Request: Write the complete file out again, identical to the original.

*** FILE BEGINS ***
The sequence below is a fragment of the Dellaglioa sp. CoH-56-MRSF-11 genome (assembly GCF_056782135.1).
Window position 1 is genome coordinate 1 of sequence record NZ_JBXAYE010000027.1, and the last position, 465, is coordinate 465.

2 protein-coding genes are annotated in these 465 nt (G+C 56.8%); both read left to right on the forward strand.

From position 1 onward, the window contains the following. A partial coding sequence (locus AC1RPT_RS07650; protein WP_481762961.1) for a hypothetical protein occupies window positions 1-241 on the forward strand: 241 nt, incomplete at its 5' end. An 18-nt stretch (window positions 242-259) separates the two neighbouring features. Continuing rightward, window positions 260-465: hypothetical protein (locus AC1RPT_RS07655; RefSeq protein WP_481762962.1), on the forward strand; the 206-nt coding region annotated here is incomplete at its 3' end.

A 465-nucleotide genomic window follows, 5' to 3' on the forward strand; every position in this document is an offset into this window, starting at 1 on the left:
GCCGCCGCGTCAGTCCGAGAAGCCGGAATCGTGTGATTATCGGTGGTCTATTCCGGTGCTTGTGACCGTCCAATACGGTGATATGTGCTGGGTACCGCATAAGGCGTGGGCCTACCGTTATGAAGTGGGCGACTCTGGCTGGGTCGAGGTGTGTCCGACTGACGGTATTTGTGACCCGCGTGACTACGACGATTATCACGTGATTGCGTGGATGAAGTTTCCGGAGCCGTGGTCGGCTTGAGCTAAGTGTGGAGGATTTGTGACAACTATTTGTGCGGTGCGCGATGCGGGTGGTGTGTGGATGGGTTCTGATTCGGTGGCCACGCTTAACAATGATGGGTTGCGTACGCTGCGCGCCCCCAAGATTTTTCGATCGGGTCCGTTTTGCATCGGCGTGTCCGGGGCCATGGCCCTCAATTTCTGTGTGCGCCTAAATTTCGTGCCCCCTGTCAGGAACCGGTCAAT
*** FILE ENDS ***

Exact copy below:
The sequence below is a fragment of the Dellaglioa sp. CoH-56-MRSF-11 genome (assembly GCF_056782135.1).
Window position 1 is genome coordinate 1 of sequence record NZ_JBXAYE010000027.1, and the last position, 465, is coordinate 465.

2 protein-coding genes are annotated in these 465 nt (G+C 56.8%); both read left to right on the forward strand.

From position 1 onward, the window contains the following. A partial coding sequence (locus AC1RPT_RS07650; protein WP_481762961.1) for a hypothetical protein occupies window positions 1-241 on the forward strand: 241 nt, incomplete at its 5' end. An 18-nt stretch (window positions 242-259) separates the two neighbouring features. Continuing rightward, window positions 260-465: hypothetical protein (locus AC1RPT_RS07655; RefSeq protein WP_481762962.1), on the forward strand; the 206-nt coding region annotated here is incomplete at its 3' end.

A 465-nucleotide genomic window follows, 5' to 3' on the forward strand; every position in this document is an offset into this window, starting at 1 on the left:
GCCGCCGCGTCAGTCCGAGAAGCCGGAATCGTGTGATTATCGGTGGTCTATTCCGGTGCTTGTGACCGTCCAATACGGTGATATGTGCTGGGTACCGCATAAGGCGTGGGCCTACCGTTATGAAGTGGGCGACTCTGGCTGGGTCGAGGTGTGTCCGACTGACGGTATTTGTGACCCGCGTGACTACGACGATTATCACGTGATTGCGTGGATGAAGTTTCCGGAGCCGTGGTCGGCTTGAGCTAAGTGTGGAGGATTTGTGACAACTATTTGTGCGGTGCGCGATGCGGGTGGTGTGTGGATGGGTTCTGATTCGGTGGCCACGCTTAACAATGATGGGTTGCGTACGCTGCGCGCCCCCAAGATTTTTCGATCGGGTCCGTTTTGCATCGGCGTGTCCGGGGCCATGGCCCTCAATTTCTGTGTGCGCCTAAATTTCGTGCCCCCTGTCAGGAACCGGTCAAT